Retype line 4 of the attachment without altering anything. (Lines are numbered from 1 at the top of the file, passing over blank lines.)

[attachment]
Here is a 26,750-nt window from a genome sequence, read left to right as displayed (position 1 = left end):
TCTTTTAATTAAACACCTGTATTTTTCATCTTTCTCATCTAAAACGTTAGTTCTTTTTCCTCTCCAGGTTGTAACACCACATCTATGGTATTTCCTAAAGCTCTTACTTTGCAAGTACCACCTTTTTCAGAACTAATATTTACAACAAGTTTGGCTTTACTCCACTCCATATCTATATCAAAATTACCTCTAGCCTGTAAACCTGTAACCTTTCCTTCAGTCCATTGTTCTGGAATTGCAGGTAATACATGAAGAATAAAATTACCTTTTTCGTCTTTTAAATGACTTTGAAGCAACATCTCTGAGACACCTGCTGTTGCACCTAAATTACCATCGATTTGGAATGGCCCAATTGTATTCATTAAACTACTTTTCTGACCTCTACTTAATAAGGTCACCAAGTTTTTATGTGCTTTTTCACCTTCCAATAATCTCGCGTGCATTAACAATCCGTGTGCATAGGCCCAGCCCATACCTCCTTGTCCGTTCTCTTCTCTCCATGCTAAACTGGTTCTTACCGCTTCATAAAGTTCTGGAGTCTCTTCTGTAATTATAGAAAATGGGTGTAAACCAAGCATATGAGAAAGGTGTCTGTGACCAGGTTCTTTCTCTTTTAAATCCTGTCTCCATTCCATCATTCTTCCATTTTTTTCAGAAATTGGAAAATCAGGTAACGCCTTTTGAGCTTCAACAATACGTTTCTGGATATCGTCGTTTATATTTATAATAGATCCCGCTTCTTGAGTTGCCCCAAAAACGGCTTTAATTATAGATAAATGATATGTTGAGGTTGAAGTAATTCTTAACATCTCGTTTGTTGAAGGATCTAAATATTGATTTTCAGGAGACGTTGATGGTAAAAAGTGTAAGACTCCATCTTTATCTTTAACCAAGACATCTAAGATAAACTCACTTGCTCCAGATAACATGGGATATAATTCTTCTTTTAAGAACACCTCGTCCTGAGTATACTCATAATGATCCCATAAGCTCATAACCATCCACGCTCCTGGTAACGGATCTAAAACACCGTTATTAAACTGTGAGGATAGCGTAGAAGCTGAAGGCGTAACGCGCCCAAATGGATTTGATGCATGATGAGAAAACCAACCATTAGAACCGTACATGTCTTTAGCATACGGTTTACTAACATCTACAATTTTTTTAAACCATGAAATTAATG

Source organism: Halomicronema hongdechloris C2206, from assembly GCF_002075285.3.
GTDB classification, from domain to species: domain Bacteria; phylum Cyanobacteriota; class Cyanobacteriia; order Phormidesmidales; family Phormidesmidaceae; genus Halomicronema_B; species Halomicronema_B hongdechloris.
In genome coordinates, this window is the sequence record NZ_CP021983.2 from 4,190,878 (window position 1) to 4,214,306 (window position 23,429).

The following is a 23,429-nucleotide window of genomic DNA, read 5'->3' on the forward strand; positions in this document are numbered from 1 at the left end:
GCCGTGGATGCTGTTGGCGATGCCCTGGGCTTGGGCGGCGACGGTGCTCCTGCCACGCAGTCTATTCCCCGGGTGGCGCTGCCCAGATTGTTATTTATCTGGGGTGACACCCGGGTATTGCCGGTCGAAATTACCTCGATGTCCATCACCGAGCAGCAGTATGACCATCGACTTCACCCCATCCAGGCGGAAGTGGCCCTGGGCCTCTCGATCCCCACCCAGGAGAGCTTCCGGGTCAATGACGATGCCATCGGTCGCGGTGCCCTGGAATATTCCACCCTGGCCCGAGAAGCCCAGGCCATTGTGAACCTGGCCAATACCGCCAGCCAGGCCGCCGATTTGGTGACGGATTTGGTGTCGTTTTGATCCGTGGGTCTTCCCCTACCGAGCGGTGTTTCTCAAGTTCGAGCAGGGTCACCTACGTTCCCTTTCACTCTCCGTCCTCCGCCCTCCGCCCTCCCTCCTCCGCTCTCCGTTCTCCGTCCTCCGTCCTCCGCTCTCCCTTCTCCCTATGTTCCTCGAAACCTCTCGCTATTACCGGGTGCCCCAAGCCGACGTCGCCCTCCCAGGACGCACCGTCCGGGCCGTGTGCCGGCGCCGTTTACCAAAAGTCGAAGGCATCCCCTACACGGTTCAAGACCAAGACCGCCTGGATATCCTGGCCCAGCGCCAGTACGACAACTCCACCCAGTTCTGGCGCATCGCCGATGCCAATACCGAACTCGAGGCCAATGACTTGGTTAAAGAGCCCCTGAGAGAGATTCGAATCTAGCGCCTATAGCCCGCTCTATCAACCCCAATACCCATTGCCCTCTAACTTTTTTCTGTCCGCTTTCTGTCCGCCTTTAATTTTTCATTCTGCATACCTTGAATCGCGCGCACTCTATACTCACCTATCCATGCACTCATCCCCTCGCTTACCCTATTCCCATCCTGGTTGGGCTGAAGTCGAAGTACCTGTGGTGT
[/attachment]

GTDB classification, from domain to species: domain Bacteria; phylum Cyanobacteriota; class Cyanobacteriia; order Phormidesmidales; family Phormidesmidaceae; genus Halomicronema_B; species Halomicronema_B hongdechloris.